She heard sobbing from behind the door and wasn't sure what to expect. The last time they'd been together didn't go well and it would be millennia before she forgave him, perhaps eons, if at all. But he'd been so desperate when he called. He'd sounded so old. Despite their history, she was a little worried about him.
Standing in the shimmering hallway, she grit her teeth and reached for the door. It swung open just before she grabbed it, revealing a snuffling and red-eyed God. "You came," he said.
"Well, yes," she sputtered. What had happened to him?
"It's them," he growled, leading her into an opulent cathedral, done in a garish and uncomfortable mix of Jewish, Christian and Muslim symbolism and architecture.
"You've remodeled," she quipped as they sat in a comfortable pew.
"Them again," he said, gripping his head. "Ohhh, they won't let me be. Pulling me every which way..."
"I told you this would happen if you micromanaged them," she said.
"Oh fine," he snapped at her. "Mock me, then."
She glared at him. "I think maybe I will. You locked me in a convent for 3000 years, you have a lot of nerve expecting sympathy."
"That was eons ago!"
"It was THREE THOUSAND YEARS! That's barely the lifespan of a civilization!" She breathed in through her nose, then out, slowly. "No," she said. "No, I am not having this argument with you again. I don't have to argue with you any more."
"Well then why don't you... aagh!" He gripped his head. "Shut up! No you shut up! I'm the real God! I'M THE REAL GOD!!" He stared up at her, a feverish gleam in his eyes. "You'll see. They'll do it you. It's not like it was when we were pantheons. That made sense. That, I could handle. This..." He shuddered, then stared at her. "They'll twist you, split you and turn you against yourself." He smiled crookedly. "They'll drive you mad."
She met his gaze unflinching. "They're driving you mad because you're letting them." She stood, scorn apparent on her face. "What happened to the God with whom I birthed the universe? The God who wrote the laws of physics, and designed the first human. Where is that God?" She drew herself up to her full infinite height and looked down at him. "He can't possibly be here, because all I see is a whining human puppet."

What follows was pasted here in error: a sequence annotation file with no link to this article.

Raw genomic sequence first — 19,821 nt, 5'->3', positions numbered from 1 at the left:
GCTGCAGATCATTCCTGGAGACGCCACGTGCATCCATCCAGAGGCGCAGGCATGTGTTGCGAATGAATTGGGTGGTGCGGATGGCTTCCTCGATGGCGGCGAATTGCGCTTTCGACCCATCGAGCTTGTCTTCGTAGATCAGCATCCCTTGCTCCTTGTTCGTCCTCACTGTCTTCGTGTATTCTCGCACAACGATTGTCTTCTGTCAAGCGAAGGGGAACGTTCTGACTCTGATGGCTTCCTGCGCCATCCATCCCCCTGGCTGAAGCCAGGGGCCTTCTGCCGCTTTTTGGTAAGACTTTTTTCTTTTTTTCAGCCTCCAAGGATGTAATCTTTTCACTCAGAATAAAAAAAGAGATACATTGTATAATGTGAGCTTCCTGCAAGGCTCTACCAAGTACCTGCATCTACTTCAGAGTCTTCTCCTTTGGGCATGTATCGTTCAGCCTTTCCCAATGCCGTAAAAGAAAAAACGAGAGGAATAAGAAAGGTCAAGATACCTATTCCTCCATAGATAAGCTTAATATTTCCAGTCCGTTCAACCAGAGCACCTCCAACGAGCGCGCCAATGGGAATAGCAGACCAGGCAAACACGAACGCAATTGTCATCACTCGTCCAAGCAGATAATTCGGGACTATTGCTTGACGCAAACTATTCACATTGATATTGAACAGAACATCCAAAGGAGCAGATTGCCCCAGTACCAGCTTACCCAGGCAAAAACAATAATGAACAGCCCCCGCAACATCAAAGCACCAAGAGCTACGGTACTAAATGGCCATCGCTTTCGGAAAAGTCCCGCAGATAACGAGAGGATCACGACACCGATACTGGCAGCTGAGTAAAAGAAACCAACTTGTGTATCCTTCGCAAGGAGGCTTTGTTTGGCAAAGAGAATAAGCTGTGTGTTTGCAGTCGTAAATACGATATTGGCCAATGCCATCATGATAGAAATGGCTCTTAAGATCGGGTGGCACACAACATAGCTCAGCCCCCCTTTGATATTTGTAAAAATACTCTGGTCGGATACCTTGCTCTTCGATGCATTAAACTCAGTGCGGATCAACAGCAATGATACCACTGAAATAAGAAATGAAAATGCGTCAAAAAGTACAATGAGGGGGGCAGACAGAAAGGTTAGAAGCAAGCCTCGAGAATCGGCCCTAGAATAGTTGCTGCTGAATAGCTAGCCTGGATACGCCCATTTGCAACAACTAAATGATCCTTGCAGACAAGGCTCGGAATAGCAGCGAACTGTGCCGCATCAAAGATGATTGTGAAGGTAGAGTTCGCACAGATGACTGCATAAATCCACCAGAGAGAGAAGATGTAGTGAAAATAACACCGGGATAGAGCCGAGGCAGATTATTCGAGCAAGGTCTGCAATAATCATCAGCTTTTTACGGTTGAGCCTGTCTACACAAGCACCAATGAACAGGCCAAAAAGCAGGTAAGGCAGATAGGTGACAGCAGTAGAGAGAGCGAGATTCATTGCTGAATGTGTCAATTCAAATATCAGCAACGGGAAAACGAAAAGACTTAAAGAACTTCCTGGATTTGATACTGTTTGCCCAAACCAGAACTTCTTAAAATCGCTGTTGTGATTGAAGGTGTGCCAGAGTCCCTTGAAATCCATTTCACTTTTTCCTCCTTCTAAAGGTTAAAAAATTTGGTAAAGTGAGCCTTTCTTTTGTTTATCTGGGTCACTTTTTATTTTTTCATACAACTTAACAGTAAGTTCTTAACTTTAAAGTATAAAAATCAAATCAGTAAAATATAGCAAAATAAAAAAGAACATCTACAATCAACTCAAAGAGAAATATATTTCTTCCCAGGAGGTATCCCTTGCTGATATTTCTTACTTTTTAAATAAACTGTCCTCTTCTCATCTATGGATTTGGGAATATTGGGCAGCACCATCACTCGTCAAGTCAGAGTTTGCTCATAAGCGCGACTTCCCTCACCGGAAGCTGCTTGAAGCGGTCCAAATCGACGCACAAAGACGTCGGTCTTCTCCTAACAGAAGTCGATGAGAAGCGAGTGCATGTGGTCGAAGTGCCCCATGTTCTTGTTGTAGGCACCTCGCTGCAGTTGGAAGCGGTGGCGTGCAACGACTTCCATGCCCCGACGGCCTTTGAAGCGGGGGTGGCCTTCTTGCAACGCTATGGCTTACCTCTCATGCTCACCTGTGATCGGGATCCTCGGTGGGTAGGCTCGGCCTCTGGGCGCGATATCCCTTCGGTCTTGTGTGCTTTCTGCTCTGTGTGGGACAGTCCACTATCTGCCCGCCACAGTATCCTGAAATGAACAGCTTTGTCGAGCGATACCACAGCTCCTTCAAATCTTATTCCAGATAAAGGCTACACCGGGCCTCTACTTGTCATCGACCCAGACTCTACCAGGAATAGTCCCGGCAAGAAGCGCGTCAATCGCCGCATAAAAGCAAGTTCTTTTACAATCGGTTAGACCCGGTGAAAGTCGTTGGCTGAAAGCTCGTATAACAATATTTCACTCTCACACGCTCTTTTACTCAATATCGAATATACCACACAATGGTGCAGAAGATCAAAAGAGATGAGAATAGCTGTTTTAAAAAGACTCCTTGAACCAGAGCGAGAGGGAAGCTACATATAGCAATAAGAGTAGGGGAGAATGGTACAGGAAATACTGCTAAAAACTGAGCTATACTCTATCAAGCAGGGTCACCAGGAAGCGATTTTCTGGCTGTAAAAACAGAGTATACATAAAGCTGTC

He growled. "You don't say that to me."
"I'll say it until you prove me wrong."
He glared up at her, then stood. "What do you suggest I do?"
"Let them know you're tired of their nonsense, and to stop killing each other over you."
He threw his hands up. "That's why I sent my son--"
"To tell them to be good to each other, and to love each other," she said. "And they killed him for it."
"That's why you've got to tell them so they learn," she smacked her fist into her open palm. "Hit them with an Act of God. But make it clear it's you, and make it spectacular. They watch a lot of TV, and are harder to impress than they used to be. When everyone is reeling, put it all back exactly as it was. Then tell them to behave or else."
"And that's what you'd do, I take it?"
"That's what I have done. You know that better than anyone. No one starts a war over me twice."
He approached her, smiling tentatively and nodding. "Right, right. Those were some fun times, yeah?"
She scowled at him. "Not really. Besides, they ended when you betrayed me."
He sighed, then flashed her the smile she fell in love with, back at the beginning of time. "You want to do the Act of God?"
She smirked. "That's the least you can do." She gestured for him to lead the way.
"You know," he said as they walked away, "Making the universe was fun. We could--"
"Oh," she said. "Oh, I just tasted bile." She laughed derisively. "No, I might be willing to talk to you again, and might someday be your friend..."
"But there is no way you're ever doing that with me again."